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Two groups say they have the signatures for competing ballot initiatives on electric utilities

Andrew Blunt, executive director of the group Our Power, speaks in the Hall of Flags at the State House on Monday before delivering boxes containing petition signatures for a ballot initiative to create a nonprofit electric utility from the assets of CMP and Versant.
Kevin Miller
/
Maine Public
Andrew Blunt, executive director of the group Our Power, speaks in the Hall of Flags at the State House on Monday before delivering boxes containing petition signatures for a ballot initiative to create a nonprofit electric utility from the assets of CMP and Versant.

A campaign to take over Maine's two largest electric utilities handed in petition signatures to send the issue to voters next year. But the proposal faces strong opposition from businesses and well-funded groups who are planning their own ballot initiative.

Flanked by boxes of petition signatures, supporters of the proposed referendum to create a nonprofit electric utility held a press conference at the Maine State House to send a message to Central Maine Power and Versant.

"Today over 80,000 Maine voters are ready to revoke your monopoly privilege,” said Andrew Blunt, executive director of the group Our Power that has spearheaded the petition drive. “Today, we are here standing with them and standing up for the businesses and people of Maine. Today we are ready to take back our money and take back our power.”

Our Power and its supporters are hoping to tap into voter frustration to transform Maine's electricity landscape. For the past year, volunteers have been gathering signatures for a ballot initiative that seeks to force CMP and Versant to sell their assets to a nonprofit known as the Pine Tree Power Company. Unlike the investor-owned parent companies of Maine’s largest utilities, Pine Tree Power would be run by a board of elected officials. And campaign officials say the nonprofit would be cheaper, more reliable and more transparent than the for-profit, international energy giants that own CMP and Versant.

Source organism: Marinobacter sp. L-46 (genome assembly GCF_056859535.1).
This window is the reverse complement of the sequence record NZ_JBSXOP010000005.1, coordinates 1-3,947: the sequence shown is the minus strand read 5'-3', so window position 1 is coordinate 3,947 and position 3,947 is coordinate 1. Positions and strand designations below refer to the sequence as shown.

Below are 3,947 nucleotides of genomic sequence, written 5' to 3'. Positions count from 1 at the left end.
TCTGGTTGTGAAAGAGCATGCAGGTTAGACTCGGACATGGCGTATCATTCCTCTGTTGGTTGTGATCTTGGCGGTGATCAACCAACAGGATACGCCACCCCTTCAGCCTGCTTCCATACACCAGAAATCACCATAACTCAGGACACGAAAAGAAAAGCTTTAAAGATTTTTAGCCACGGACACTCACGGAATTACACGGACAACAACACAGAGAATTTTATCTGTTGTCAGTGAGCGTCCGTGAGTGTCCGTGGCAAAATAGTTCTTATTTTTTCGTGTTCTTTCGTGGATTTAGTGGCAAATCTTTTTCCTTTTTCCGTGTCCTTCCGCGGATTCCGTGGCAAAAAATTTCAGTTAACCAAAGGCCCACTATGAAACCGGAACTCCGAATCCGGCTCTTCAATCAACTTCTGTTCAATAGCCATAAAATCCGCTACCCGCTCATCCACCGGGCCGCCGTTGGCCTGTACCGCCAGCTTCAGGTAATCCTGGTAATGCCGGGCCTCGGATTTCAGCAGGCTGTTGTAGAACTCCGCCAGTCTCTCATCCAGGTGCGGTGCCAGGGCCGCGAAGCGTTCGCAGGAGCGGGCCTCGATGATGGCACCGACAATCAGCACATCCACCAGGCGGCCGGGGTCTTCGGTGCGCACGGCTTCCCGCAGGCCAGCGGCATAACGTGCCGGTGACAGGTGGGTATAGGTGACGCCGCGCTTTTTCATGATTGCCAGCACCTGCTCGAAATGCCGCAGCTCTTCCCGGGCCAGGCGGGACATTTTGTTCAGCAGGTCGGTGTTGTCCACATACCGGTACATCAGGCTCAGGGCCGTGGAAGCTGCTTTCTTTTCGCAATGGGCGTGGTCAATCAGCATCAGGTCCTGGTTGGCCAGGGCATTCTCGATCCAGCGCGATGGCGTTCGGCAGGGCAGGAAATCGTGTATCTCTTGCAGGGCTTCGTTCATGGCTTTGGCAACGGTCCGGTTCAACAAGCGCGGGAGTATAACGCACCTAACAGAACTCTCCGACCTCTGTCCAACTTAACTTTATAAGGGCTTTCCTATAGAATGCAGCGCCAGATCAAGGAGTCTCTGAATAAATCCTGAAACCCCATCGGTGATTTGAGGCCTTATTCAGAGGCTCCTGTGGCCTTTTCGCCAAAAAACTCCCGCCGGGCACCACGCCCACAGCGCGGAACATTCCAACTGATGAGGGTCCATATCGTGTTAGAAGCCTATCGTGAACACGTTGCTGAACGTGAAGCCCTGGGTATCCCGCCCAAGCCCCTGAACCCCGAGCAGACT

"We are a local controlled state and local ownership of our grid shifts control of our power back to Mainers,” said Linda Woods, a retired teacher and climate activist from Waterville who helped collect signatures. “No other essential service is owned by a foreign company. Our electricity should not be either.”

The campaign began about four years ago at a time when CMP was facing intense backlash for prolonged storm-related power outages, rising electricity prices and inaccurate billing. Electric rates are even higher today thanks to a mix of global and regional factors. Lawmakers passed a bill in 2021 to create the Pine Tree Power Company but it was vetoed by Democratic Gov. Janet Mills. There are currently nine consumer-owned utilities in Maine service more than 90 towns.

The proposal also faces fierce opposition from the utilities and a growing number of business groups. The parent company of CMP, Avangrid, has already contributed more than $10 million to a ballot question committee called Maine Affordable Energy that has been working to block or oppose the Our Power initiative, which they contend is a government takeover of Maine's private utilities. They have also gathered more than 90,000 signatures to put forward a separate, competing ballot question that aims to force voters to approve a bond sale of $1 billion or more to finance the buyout.

Opponents predict the takeover bid could cost $13.5 billion – a figure that supporters of the consumer-owned utility strongly dispute – and would only happen after years of lawsuits. The Maine State Chamber of Commerce and labor union leaders with the Maine AFL-CIO have already come out against Our Power's campaign. And so have a growing number of business leaders, including David Barber, whose family owned and operated the Barber Foods plants in Portland that are now part of Tyson Foods.

"We're big on reliability. If we don't have reliability to run those two facilities in Portland, we are toast,” Barber said in an interview at the State House immediately after Our Power’s press conference. “And CMP has been very reliable for us. And the last thing is the cost: this thing is outrageously expensive. I don't know how you pay a billion dollars a year in payments to this thing in order to support the debt that we are taking on."

Meanwhile, David Trahan with the Sportsman's Alliance of Maine is concerned that hunters, ATV riders and snowmobilers could lose access to thousands of miles of utility corridors that CMP and Versant currently leave open tot he public.

"More and more people come in and try to ban hunting and trapping, and fishing from public lands,” Trahan said. “So, it's not like it's a red herring; it's going on every year. And certainly, we want to look out for the interests of people who recreate on these power lines."

Our Power as well as competing No Blank Checks campaign will have to file 63,067 valid signatures from registered voters in Maine in order to qualify for the ballot. Willy Ritch, a spokesman for No Blank Checks, said his organization will wait to see if Our Power qualifies for the ballot before submitting their signatures to the Secretary of State’s office. If both citizen initiatives qualify, they would go to voters during the off-year election in November 2023.